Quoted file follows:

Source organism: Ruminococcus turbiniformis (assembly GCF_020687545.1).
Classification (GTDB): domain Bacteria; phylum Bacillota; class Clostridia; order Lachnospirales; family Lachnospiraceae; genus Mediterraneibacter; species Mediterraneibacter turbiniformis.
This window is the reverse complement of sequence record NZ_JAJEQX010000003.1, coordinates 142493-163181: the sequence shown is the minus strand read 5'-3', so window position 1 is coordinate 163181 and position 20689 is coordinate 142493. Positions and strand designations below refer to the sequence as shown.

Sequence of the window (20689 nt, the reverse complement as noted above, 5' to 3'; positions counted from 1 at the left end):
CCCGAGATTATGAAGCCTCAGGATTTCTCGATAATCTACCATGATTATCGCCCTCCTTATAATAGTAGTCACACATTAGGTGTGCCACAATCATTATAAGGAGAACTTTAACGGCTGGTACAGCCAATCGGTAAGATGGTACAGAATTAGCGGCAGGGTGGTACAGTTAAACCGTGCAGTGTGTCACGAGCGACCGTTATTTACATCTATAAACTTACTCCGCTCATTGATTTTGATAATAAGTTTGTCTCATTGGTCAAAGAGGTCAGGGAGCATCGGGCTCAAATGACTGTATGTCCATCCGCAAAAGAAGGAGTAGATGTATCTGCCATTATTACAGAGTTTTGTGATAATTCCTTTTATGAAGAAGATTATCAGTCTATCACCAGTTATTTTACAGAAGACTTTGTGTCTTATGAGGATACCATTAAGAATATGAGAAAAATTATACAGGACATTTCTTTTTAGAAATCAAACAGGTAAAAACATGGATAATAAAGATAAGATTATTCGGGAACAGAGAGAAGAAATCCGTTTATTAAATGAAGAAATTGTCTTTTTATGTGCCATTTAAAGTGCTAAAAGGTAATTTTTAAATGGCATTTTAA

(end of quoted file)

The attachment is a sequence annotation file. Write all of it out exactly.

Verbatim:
Source organism: Ruminococcus turbiniformis (assembly GCF_020687545.1).
Classification (GTDB): domain Bacteria; phylum Bacillota; class Clostridia; order Lachnospirales; family Lachnospiraceae; genus Mediterraneibacter; species Mediterraneibacter turbiniformis.
This window is the reverse complement of sequence record NZ_JAJEQX010000003.1, coordinates 142493-163181: the sequence shown is the minus strand read 5'-3', so window position 1 is coordinate 163181 and position 20689 is coordinate 142493. Positions and strand designations below refer to the sequence as shown.

Sequence of the window (20689 nt, the reverse complement as noted above, 5' to 3'; positions counted from 1 at the left end):
CCCGAGATTATGAAGCCTCAGGATTTCTCGATAATCTACCATGATTATCGCCCTCCTTATAATAGTAGTCACACATTAGGTGTGCCACAATCATTATAAGGAGAACTTTAACGGCTGGTACAGCCAATCGGTAAGATGGTACAGAATTAGCGGCAGGGTGGTACAGTTAAACCGTGCAGTGTGTCACGAGCGACCGTTATTTACATCTATAAACTTACTCCGCTCATTGATTTTGATAATAAGTTTGTCTCATTGGTCAAAGAGGTCAGGGAGCATCGGGCTCAAATGACTGTATGTCCATCCGCAAAAGAAGGAGTAGATGTATCTGCCATTATTACAGAGTTTTGTGATAATTCCTTTTATGAAGAAGATTATCAGTCTATCACCAGTTATTTTACAGAAGACTTTGTGTCTTATGAGGATACCATTAAGAATATGAGAAAAATTATACAGGACATTTCTTTTTAGAAATCAAACAGGTAAAAACATGGATAATAAAGATAAGATTATTCGGGAACAGAGAGAAGAAATCCGTTTATTAAATGAAGAAATTGTCTTTTTATGTGCCATTTAAAGTGCTAAAAGGTAATTTTTAAATGGCATTTTAA